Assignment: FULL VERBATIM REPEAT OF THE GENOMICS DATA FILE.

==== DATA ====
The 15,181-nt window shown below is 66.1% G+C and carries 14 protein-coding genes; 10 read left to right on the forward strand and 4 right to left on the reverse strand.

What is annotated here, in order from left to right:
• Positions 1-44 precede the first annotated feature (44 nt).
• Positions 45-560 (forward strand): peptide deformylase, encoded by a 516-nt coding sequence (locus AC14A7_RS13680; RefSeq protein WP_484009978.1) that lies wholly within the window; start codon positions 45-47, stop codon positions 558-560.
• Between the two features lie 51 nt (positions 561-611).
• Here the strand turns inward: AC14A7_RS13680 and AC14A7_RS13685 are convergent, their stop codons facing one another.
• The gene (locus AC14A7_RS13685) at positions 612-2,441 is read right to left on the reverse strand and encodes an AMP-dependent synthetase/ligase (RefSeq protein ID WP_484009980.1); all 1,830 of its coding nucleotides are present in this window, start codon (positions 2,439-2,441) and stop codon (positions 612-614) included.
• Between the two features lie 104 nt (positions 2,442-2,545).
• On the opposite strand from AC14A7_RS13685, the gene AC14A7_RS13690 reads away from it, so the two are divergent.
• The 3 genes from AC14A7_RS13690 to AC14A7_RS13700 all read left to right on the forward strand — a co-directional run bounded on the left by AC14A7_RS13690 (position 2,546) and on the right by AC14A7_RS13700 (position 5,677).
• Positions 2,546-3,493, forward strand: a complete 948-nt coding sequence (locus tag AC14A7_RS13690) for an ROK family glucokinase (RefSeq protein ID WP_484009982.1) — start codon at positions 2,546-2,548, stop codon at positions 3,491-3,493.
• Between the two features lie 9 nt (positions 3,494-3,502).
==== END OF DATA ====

The 15,181-nt window shown below is 66.1% G+C and carries 14 protein-coding genes; 10 read left to right on the forward strand and 4 right to left on the reverse strand.

What is annotated here, in order from left to right:
• Positions 1-44 precede the first annotated feature (44 nt).
• Positions 45-560 (forward strand): peptide deformylase, encoded by a 516-nt coding sequence (locus AC14A7_RS13680; RefSeq protein WP_484009978.1) that lies wholly within the window; start codon positions 45-47, stop codon positions 558-560.
• Between the two features lie 51 nt (positions 561-611).
• Here the strand turns inward: AC14A7_RS13680 and AC14A7_RS13685 are convergent, their stop codons facing one another.
• The gene (locus AC14A7_RS13685) at positions 612-2,441 is read right to left on the reverse strand and encodes an AMP-dependent synthetase/ligase (RefSeq protein ID WP_484009980.1); all 1,830 of its coding nucleotides are present in this window, start codon (positions 2,439-2,441) and stop codon (positions 612-614) included.
• Between the two features lie 104 nt (positions 2,442-2,545).
• On the opposite strand from AC14A7_RS13685, the gene AC14A7_RS13690 reads away from it, so the two are divergent.
• The 3 genes from AC14A7_RS13690 to AC14A7_RS13700 all read left to right on the forward strand — a co-directional run bounded on the left by AC14A7_RS13690 (position 2,546) and on the right by AC14A7_RS13700 (position 5,677).
• Positions 2,546-3,493, forward strand: a complete 948-nt coding sequence (locus tag AC14A7_RS13690) for an ROK family glucokinase (RefSeq protein ID WP_484009982.1) — start codon at positions 2,546-2,548, stop codon at positions 3,491-3,493.
• Between the two features lie 9 nt (positions 3,494-3,502).